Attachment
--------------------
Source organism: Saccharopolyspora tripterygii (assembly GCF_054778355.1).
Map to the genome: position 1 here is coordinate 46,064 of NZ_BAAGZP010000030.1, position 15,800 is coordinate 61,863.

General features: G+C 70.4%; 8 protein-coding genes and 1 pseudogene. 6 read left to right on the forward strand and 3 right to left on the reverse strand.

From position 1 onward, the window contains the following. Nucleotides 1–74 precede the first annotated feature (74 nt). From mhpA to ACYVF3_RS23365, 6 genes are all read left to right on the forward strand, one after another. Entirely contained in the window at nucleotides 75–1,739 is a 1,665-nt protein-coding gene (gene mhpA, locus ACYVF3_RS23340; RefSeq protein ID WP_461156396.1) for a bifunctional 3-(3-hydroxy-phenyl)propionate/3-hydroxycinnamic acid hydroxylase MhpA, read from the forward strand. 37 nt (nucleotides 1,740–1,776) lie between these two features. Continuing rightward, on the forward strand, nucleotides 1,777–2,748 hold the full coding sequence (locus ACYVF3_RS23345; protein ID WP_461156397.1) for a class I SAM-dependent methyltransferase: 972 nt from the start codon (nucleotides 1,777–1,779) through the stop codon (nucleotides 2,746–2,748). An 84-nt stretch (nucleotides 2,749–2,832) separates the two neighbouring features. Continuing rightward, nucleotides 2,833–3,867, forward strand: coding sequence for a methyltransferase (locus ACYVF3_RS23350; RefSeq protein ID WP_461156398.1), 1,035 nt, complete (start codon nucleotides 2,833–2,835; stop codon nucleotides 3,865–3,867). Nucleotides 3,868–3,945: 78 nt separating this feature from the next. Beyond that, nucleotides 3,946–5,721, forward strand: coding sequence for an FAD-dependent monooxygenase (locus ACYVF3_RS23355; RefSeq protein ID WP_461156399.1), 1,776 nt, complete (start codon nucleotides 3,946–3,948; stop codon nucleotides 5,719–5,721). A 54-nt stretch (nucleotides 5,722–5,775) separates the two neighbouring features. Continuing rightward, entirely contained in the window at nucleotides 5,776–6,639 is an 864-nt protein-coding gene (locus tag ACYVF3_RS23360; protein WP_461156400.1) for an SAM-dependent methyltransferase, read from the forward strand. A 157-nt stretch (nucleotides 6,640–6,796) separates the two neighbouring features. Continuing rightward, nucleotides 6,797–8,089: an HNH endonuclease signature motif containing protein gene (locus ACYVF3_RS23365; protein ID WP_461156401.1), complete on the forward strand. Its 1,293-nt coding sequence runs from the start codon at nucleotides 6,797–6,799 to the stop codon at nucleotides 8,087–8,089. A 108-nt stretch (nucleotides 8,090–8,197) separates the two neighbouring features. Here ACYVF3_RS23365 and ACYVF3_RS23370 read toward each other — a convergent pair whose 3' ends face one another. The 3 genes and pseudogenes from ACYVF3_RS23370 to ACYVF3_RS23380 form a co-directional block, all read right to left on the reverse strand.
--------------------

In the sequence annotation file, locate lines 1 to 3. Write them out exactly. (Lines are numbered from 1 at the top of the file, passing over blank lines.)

Source organism: Saccharopolyspora tripterygii (assembly GCF_054778355.1).
Map to the genome: position 1 here is coordinate 46,064 of NZ_BAAGZP010000030.1, position 15,800 is coordinate 61,863.

General features: G+C 70.4%; 8 protein-coding genes and 1 pseudogene. 6 read left to right on the forward strand and 3 right to left on the reverse strand.